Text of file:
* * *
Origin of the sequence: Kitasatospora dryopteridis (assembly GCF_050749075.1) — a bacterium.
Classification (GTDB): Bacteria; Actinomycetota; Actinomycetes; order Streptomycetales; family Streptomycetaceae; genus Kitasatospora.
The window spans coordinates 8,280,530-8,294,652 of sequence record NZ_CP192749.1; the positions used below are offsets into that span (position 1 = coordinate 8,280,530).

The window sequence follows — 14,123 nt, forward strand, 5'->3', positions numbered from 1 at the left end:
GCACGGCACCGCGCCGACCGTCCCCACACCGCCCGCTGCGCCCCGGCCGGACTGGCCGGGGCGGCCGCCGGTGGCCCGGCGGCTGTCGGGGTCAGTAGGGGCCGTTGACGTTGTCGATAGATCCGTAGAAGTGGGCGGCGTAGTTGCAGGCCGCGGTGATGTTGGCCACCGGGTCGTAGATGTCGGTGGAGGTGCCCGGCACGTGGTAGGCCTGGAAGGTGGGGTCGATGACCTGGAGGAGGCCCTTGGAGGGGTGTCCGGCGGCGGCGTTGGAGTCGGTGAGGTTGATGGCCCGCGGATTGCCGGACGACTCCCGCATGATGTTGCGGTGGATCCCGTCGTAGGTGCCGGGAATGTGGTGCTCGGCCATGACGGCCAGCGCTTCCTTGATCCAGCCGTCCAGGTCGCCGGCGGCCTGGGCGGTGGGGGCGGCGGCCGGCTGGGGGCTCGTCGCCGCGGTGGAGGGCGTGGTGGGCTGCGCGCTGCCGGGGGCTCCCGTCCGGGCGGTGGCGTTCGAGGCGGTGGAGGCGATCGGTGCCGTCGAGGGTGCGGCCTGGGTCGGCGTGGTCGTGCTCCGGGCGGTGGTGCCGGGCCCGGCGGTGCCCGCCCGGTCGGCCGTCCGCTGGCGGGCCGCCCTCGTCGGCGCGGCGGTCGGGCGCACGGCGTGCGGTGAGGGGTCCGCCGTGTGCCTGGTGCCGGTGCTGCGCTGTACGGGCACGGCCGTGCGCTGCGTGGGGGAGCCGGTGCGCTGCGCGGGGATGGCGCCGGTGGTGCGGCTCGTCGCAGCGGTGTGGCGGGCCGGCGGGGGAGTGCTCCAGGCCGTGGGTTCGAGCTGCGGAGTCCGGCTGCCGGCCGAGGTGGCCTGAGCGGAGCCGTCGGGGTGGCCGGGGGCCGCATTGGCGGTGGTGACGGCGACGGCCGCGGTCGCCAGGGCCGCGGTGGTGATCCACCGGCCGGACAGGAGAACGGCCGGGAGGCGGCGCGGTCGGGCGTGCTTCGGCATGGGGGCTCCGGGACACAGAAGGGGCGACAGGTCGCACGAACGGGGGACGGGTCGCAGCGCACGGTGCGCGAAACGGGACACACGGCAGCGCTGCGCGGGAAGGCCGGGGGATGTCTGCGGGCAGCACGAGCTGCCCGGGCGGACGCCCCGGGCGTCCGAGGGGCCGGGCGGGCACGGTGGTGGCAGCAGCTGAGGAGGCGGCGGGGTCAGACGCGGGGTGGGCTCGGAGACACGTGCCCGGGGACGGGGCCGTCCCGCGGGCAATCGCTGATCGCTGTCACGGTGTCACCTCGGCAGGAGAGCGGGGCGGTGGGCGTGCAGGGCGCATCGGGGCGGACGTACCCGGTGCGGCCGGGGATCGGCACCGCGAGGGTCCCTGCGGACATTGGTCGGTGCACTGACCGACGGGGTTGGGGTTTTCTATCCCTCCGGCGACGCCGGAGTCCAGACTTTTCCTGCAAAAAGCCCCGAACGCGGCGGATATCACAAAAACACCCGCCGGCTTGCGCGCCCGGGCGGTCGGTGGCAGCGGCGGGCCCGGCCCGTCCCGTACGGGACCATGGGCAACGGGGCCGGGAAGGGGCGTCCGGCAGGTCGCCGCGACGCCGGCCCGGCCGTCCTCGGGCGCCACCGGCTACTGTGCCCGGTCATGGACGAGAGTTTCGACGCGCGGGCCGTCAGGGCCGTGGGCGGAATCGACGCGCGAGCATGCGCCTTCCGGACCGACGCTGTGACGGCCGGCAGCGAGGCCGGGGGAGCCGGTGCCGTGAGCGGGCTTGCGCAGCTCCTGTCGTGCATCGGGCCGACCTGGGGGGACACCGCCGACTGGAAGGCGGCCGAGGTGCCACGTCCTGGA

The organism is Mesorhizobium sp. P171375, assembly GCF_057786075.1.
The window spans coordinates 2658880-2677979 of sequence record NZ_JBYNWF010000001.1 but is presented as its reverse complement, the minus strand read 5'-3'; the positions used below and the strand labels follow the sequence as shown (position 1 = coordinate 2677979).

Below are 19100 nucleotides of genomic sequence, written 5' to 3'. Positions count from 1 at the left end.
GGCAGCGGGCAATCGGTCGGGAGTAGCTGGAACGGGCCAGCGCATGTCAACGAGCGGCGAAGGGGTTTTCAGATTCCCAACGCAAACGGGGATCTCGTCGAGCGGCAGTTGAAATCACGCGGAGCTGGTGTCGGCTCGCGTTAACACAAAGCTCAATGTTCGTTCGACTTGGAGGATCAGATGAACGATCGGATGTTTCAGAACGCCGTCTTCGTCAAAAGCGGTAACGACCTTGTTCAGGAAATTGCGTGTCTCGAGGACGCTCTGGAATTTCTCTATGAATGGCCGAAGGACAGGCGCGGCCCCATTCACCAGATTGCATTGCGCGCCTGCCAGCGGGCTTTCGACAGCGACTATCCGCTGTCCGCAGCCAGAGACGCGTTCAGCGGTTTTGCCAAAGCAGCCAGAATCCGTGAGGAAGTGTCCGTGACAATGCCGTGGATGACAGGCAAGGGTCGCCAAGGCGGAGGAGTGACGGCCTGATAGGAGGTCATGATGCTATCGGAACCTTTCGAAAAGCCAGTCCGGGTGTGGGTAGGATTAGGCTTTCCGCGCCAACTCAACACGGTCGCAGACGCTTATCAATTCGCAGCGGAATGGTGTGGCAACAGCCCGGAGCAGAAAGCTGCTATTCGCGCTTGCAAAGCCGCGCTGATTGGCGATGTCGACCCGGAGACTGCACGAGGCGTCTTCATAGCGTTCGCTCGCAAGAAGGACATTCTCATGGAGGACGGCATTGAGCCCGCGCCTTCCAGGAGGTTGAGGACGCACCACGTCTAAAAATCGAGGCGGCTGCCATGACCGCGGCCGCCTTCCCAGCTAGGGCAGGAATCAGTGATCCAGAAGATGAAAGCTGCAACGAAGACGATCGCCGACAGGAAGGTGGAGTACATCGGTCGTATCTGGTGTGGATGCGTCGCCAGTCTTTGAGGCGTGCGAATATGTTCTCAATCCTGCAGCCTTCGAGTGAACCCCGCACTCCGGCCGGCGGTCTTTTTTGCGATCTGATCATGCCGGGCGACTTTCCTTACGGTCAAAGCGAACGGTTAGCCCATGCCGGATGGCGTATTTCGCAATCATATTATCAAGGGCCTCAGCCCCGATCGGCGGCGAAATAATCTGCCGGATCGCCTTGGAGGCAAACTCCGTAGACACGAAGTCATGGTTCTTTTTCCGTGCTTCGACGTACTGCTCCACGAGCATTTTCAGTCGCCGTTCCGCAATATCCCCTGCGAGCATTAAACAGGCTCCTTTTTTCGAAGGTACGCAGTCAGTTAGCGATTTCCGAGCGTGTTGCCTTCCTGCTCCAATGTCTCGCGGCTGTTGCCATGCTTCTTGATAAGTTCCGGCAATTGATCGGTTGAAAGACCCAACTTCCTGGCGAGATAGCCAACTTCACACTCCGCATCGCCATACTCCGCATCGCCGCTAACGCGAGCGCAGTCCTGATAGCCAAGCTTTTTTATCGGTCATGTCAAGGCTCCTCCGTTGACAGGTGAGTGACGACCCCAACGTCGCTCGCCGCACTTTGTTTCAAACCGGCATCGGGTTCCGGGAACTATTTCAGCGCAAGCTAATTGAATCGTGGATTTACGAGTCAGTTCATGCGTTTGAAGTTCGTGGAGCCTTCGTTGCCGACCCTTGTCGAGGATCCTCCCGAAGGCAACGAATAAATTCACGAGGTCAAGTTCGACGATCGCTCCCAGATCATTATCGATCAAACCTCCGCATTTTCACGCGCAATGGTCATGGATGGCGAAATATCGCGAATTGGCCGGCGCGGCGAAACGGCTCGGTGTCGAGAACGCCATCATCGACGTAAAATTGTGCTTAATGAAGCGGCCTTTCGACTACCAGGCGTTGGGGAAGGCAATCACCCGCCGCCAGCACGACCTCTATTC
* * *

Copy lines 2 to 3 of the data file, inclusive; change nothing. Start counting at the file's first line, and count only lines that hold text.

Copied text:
Classification (GTDB): Bacteria; Actinomycetota; Actinomycetes; order Streptomycetales; family Streptomycetaceae; genus Kitasatospora.
The window spans coordinates 8,280,530-8,294,652 of sequence record NZ_CP192749.1; the positions used below are offsets into that span (position 1 = coordinate 8,280,530).